But there's more to be said here. Gay sexual behavior is far, far, far from being all of my gay identity. Andrew deeply disappointed me by never once addressing gay romance. I mentioned above that my husband and I share a wonderful sex life, yet sex represents by far the minority of the time we spend together. If I were to define "gay identity" it would start with loving, caring for, and being attracted to a person of the same gender. Sexual attraction is in there, to be sure. But my understanding of "gay identity" includes romance, companionship, caring for my husband and receiving care, pursing common goals and dreams—all these things are a part of my gay identity.

I daresay Andrew would never write that his "heterosexual identity" "is" the sex he has with his wife. That would be a horrible reduction of his multifaceted relationship with the woman he loves.

Yet Andrew has devoted an entire chapter of his book on "elevating the conversation with the gay community" to a similar unfari reduction of the lives and identities of LGBT people. As I mentioned before, I was so deeply offended by Chapter 2 that I put down the book never to return again.

As chance would have it, though, I happened to be trapped in the car with the book on a 1000 mile trip to Michigan's Upper Peninsula. So, somewhere in the boredom around Saginaw, Michigan, I reluctantly reopened the book and continued reading. It turned out that Chapter 2 was the worst of the book. To be sure, I have a few other major disagreements with what Andrew had to say after Chapter 2, but I nothing struck me as being quite as grievous as that Chapter.

Moreover, I also found Andrew wrote some things that I felt were steps in the right direction. I'll get to these momentarily.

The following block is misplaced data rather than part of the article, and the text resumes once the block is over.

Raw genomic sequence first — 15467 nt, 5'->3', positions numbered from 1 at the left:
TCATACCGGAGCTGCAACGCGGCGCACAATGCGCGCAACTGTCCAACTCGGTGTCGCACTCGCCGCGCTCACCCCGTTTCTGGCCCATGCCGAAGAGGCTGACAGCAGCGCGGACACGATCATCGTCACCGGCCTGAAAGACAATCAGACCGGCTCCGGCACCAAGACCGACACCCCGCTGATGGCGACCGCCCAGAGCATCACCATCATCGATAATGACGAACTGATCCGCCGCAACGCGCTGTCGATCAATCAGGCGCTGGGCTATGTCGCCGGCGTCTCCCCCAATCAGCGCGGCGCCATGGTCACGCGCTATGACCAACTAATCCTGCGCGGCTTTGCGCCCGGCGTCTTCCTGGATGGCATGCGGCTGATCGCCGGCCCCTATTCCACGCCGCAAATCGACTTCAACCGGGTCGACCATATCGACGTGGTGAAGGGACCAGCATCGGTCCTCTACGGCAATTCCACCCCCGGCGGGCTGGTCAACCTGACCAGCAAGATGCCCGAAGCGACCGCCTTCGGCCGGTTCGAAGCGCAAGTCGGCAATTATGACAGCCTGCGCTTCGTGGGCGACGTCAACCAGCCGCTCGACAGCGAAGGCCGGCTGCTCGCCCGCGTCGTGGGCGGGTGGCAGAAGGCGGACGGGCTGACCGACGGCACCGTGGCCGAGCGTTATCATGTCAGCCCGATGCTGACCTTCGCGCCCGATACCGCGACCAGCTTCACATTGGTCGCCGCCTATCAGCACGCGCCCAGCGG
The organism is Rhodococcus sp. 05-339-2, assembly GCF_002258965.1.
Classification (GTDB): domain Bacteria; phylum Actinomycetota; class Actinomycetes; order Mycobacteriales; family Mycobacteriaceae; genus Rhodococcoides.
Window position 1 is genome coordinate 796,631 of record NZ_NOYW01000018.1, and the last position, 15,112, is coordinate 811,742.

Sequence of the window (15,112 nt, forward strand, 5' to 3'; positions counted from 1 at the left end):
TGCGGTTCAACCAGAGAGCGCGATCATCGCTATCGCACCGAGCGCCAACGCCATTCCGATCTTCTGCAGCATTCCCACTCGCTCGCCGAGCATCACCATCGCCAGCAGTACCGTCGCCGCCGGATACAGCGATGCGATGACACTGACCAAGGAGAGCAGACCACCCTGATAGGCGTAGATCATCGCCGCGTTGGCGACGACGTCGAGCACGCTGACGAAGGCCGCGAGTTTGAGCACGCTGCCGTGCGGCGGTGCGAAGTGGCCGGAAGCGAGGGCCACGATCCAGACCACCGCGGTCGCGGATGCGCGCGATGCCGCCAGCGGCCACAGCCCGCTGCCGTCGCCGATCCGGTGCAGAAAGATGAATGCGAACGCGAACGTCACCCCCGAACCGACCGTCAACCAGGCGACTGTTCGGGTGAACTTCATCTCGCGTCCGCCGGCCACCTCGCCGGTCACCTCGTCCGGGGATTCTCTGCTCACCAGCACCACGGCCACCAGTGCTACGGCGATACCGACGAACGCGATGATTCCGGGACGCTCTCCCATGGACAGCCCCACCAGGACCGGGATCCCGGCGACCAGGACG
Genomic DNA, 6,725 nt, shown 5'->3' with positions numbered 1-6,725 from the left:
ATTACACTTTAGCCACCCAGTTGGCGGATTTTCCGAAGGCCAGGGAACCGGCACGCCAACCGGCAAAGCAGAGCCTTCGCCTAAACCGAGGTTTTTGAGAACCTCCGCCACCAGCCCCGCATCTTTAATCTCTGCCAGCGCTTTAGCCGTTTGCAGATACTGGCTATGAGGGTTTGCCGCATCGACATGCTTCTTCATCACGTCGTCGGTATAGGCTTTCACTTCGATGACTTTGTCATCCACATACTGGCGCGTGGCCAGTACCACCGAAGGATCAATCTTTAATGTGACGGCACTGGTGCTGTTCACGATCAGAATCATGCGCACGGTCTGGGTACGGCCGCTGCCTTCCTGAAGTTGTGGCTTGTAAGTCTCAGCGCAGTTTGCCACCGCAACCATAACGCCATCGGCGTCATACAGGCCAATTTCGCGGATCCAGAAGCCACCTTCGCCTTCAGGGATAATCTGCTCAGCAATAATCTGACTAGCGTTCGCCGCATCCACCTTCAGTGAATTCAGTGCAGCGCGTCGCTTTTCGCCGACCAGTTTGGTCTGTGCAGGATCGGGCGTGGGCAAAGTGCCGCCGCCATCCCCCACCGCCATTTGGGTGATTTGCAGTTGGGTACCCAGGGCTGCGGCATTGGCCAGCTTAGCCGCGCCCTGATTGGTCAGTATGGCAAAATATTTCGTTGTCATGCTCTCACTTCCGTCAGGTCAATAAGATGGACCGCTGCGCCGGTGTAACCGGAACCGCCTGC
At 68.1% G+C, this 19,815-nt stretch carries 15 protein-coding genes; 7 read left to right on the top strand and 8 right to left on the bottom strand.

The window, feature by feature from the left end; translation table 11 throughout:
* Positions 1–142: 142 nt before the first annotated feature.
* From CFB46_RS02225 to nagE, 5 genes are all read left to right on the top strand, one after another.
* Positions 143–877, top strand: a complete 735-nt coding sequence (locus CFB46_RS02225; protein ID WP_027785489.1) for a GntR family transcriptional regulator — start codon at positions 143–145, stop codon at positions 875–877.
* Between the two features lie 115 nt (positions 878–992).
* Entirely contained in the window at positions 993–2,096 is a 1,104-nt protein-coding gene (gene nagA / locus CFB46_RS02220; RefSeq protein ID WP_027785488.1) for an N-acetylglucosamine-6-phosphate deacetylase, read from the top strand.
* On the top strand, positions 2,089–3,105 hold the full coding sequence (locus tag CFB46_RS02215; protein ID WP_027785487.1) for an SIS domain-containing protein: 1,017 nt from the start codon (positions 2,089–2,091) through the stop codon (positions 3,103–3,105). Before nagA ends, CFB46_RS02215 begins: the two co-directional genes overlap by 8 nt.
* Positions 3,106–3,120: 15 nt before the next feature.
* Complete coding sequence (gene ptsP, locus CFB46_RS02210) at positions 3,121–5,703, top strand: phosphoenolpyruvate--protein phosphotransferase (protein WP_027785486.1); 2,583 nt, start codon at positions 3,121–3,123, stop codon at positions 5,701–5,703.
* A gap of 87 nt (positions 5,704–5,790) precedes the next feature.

Criticism #2: Factually Incorrect Claims about Academic Literature
There are hundreds of books and academic research articles that claim they have found the final, definitive answer in proving or disproving that same-sex attraction is either genetic or environmental. (p 39)
If only I had a nickle for every time I've heard statements similar to this. This sentence is simply untrue. I have read dozens of academic studies of orientation, including the famous and controversial works of Kinsey, Hooker, Bailey & Packard, Spitzer and others. I am not aware of any academic book or paper published in the last 50 years that makes such a claim.

Unfortunately, Andrew appears to be unaware of this. However, rather than admitting his unfamiliarity with the academic literature or simply remaining silent about this matter, he voices myth:
although there has been a historic push over the last decade to complete a research study that infallibly shows a link from homosexuality to a specific gene(s), none have been able to be successfully duplicated to validate that claim." (p 75)